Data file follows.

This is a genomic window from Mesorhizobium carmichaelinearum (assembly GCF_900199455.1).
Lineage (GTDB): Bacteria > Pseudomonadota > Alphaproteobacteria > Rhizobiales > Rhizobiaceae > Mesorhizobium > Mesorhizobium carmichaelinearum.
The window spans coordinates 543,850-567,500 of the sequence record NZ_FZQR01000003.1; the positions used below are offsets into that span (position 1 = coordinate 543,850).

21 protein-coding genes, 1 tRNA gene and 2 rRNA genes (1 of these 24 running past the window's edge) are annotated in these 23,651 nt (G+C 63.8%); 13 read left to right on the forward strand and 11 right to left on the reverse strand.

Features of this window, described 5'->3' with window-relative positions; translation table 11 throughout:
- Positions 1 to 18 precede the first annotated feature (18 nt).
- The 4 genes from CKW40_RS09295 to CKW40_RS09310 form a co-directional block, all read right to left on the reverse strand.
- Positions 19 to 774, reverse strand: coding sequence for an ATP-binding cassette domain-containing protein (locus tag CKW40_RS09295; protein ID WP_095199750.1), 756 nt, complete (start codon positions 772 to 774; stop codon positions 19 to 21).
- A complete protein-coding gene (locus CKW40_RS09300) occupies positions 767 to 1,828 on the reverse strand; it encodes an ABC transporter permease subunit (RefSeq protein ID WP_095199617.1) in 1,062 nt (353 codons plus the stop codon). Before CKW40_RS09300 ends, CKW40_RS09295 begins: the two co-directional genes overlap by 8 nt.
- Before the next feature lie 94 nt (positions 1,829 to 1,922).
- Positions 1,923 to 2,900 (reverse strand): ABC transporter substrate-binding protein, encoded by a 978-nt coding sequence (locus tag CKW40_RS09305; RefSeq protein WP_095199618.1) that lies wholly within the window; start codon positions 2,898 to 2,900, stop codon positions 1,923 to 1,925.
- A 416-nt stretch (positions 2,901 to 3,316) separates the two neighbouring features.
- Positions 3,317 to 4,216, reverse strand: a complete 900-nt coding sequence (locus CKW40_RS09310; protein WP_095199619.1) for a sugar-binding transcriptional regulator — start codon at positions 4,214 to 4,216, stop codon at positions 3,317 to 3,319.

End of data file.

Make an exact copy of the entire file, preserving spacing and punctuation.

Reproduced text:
This is a genomic window from Mesorhizobium carmichaelinearum (assembly GCF_900199455.1).
Lineage (GTDB): Bacteria > Pseudomonadota > Alphaproteobacteria > Rhizobiales > Rhizobiaceae > Mesorhizobium > Mesorhizobium carmichaelinearum.
The window spans coordinates 543,850-567,500 of the sequence record NZ_FZQR01000003.1; the positions used below are offsets into that span (position 1 = coordinate 543,850).

21 protein-coding genes, 1 tRNA gene and 2 rRNA genes (1 of these 24 running past the window's edge) are annotated in these 23,651 nt (G+C 63.8%); 13 read left to right on the forward strand and 11 right to left on the reverse strand.

Features of this window, described 5'->3' with window-relative positions; translation table 11 throughout:
- Positions 1 to 18 precede the first annotated feature (18 nt).
- The 4 genes from CKW40_RS09295 to CKW40_RS09310 form a co-directional block, all read right to left on the reverse strand.
- Positions 19 to 774, reverse strand: coding sequence for an ATP-binding cassette domain-containing protein (locus tag CKW40_RS09295; protein ID WP_095199750.1), 756 nt, complete (start codon positions 772 to 774; stop codon positions 19 to 21).
- A complete protein-coding gene (locus CKW40_RS09300) occupies positions 767 to 1,828 on the reverse strand; it encodes an ABC transporter permease subunit (RefSeq protein ID WP_095199617.1) in 1,062 nt (353 codons plus the stop codon). Before CKW40_RS09300 ends, CKW40_RS09295 begins: the two co-directional genes overlap by 8 nt.
- Before the next feature lie 94 nt (positions 1,829 to 1,922).
- Positions 1,923 to 2,900 (reverse strand): ABC transporter substrate-binding protein, encoded by a 978-nt coding sequence (locus tag CKW40_RS09305; RefSeq protein WP_095199618.1) that lies wholly within the window; start codon positions 2,898 to 2,900, stop codon positions 1,923 to 1,925.
- A 416-nt stretch (positions 2,901 to 3,316) separates the two neighbouring features.
- Positions 3,317 to 4,216, reverse strand: a complete 900-nt coding sequence (locus CKW40_RS09310; protein WP_095199619.1) for a sugar-binding transcriptional regulator — start codon at positions 4,214 to 4,216, stop codon at positions 3,317 to 3,319.